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How seat belts can save lives

How seat belts can save lives

By Melvin Magadia, for Automart.PH

METRO MANILA, June 6, 2022 – As a driver, it is your responsibility to keep yourself and your passengers safe.

Although your car may be loaded with safety features, you can’t deny the importance of wearing seat belts as protection from serious injuries and deaths in a road crash. When your car is running at top speed and suddenly crashes into another vehicle or object, the impact could be devastating.

Unfortunately, wearing a seat belt is not the habit of many Filipinos. According to the Land Transportation Office, Republic Act 8750, otherwise known as Seat Belts Use Act of 1999, was the most violated traffic law in 2016.

Why are seat belts important?

According to safety inspections conducted by car manufacturers, drivers can only keep themselves safe from injuries if the car is moving at just 5 km/h. But at 70 km/h, if a car suddenly stops, passengers without seat belts will be thrown forward at the same speed.

Using data from actual road crashes, scientists at the University of Adelaide revealed that the risk of a crashes for a car traveling at 70 km/h increases fourfold. Without a seat belt, the chances of the occupant surviving is slim.

Moreover, seat belts distribute the impact of the crash to the chest and pelvis, the strongest parts of the human body. It also protects the passengers from being thrown out of the vehicle or from hitting the dashboard and windshield.

Finally, seatbelts stop passengers from hitting other passengers in the car.

Seat belt laws in the Philippines

If it’s that important, then why don't many wear seatbelts?

That’s because they have the mindset that wearing a seat belt is unnecessary and inconvenient. They also believe that wearing seatbelts limits their movement in the car.

Indeed, the Philippines has numerous laws related to seat belt use, which include hefty fines for violators. Here’s a rundown of what they are:

1. Republic Act 8750

Also known as the Seat Belts Use Act of 1999, Republic Act 8750 requires both drivers and passengers of private and public vehicles to use and wear seat belts when inside the car, with the engine running, on any street, road, and highway.

Under the law, both the front and rear-seat passengers of private vehicles are required to wear their seat belts at all times.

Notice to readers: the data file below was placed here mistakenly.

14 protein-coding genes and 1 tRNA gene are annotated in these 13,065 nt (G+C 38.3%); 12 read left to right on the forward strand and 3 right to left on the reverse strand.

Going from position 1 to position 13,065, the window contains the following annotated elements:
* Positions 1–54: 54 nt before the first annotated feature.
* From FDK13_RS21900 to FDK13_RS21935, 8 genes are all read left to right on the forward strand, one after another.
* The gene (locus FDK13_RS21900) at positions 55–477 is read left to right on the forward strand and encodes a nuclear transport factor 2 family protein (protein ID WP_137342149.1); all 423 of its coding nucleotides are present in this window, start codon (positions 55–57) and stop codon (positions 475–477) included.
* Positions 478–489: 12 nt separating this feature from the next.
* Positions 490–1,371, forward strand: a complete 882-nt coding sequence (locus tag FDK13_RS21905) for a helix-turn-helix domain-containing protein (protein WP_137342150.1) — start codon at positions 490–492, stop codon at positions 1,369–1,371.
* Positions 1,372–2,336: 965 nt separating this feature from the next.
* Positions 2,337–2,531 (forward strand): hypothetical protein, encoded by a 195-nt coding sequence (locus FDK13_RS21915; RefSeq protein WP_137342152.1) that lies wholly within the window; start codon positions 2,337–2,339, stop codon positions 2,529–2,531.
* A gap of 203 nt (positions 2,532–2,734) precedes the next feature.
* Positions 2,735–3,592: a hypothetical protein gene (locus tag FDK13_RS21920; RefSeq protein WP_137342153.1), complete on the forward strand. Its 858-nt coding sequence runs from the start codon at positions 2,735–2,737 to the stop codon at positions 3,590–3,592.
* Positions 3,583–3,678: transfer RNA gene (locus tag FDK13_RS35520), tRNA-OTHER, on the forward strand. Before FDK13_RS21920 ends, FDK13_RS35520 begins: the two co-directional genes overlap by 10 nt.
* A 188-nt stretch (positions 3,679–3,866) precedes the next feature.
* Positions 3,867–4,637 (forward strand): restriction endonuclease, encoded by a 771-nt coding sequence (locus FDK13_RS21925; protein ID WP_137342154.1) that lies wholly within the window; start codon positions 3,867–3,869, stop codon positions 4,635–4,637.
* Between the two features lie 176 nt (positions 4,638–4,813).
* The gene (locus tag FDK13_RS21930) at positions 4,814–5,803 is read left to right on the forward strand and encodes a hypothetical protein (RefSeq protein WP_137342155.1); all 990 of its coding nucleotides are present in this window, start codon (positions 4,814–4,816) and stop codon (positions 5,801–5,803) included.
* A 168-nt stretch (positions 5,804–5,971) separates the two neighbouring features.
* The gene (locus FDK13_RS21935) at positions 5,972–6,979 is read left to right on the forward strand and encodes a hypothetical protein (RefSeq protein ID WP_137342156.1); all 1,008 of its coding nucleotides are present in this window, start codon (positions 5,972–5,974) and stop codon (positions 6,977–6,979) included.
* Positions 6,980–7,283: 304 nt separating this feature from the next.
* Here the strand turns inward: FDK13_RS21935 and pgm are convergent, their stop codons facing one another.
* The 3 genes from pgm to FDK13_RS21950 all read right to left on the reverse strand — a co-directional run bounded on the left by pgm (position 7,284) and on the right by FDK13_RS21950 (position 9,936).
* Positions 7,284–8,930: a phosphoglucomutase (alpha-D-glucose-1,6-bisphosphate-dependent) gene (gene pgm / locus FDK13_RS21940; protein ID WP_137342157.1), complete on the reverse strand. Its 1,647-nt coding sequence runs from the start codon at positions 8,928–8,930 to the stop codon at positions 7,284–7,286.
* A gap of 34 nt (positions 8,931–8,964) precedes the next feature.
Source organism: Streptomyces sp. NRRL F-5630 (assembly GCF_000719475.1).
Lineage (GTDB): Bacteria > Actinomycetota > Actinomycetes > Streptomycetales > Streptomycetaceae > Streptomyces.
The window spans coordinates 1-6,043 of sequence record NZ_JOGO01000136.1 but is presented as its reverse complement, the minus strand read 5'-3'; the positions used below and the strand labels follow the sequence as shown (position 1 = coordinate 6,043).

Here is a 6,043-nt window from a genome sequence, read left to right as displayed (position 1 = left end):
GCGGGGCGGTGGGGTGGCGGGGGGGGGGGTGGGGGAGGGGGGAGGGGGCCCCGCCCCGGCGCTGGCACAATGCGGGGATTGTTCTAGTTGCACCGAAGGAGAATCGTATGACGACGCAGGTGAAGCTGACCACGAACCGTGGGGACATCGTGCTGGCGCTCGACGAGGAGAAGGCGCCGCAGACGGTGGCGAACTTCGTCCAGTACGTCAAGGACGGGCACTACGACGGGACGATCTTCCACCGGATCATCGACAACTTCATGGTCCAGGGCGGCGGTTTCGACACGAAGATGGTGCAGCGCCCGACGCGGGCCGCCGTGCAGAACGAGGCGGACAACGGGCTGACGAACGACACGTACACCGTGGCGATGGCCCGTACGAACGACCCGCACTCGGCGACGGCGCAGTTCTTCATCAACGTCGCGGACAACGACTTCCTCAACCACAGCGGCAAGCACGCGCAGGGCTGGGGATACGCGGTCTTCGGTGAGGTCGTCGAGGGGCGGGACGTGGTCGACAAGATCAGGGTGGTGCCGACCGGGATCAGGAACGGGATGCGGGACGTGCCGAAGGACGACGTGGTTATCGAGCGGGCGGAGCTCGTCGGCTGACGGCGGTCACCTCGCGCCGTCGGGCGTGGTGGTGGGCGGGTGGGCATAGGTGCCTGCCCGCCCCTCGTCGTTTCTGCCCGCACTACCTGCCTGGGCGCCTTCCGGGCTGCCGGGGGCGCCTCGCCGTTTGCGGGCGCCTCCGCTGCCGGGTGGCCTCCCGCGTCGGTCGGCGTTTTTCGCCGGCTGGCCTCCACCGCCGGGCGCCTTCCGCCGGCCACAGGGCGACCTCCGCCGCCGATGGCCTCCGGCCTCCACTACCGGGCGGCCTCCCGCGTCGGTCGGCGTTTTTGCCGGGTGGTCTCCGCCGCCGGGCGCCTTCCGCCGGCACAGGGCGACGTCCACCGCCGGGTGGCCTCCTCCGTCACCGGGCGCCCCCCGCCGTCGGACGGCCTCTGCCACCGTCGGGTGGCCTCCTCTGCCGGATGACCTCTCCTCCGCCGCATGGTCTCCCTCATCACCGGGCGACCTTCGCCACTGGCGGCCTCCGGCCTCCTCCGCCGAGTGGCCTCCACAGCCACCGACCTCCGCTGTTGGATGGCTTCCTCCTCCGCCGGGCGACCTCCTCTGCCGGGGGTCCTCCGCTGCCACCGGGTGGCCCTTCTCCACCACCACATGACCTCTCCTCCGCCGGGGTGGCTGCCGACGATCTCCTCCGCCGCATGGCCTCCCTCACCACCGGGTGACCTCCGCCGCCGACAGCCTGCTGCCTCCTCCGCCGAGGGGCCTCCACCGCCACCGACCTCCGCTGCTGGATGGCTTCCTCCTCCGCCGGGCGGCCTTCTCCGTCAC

For public vehicles, the driver is required to inform his or her front passengers to secure their belts upon boarding the vehicle. Should the passenger refuse, he or she should not be allowed to board the vehicle.

For not wearing a seat belt, private vehicle drivers will pay the following fines:  

  • P100 to P1,000 for the first offense
  • P200 to P2,000 for the second offense
  • P500 to P5,000 for the third and succeeding offenses

The law stipulates that aside from the payment of fine, the driver’s license of the violator will be suspended for one week for the third and succeeding offense.

For drivers of public utility vehicles, the penalties are stiffer as both the driver and the operator will be fined P300 to P3,000 for every violation.

2. Republic Act 11229

Republic Act 11229 or the Child Safety in Motor Vehicles Act requires the use of child restraint systems (CRS) or car seats while transporting young passengers in private motor vehicles.

Signed into law by President Rodrigo Duterte in February 2019, it covers children who are under 13 years old and/or shorter than 4’11.”

Moreover, the law allows only passengers who are 13 years old and above to use the front passenger seat. It also punishes drivers who leave children in a car unaccompanied.

R.A. 11229 is the government’s response to the call of the World Health Organization in preventing what the agency calls “top killer of people aged 5 to 29” – road crashes. The Philippine Statistics Authority said 1,226 children aged 14 and below were killed in road crashes in 2017.  

According to the WHO, child restraint systems are highly effective in reducing injuries and death to child occupants, particularly those who are under four years old.

These help keep the child in the vehicle and prevent them from hitting the vehicle interior. In addition, it directs the forces to the strongest parts of the body and distributes the force over a wide area. Moreover, it protects the head, neck, brain and spinal cord.

Violators of R.A. 11229 face harsher penalties. These include:

  • P1,000 for first offense
  • P2,000 for second offense
  • P5,000 and one-year driver’s license suspension for the third and succeeding offenses

The only exception is when the child is involved in a medical emergency or has a disability that makes use of CRS hazardous. However, this requires a certification from a doctor.

These seat belt laws are not in place to punish drivers, but to encourage them to consider the safety of their passengers. Following traffic laws is also the responsibility of every driver.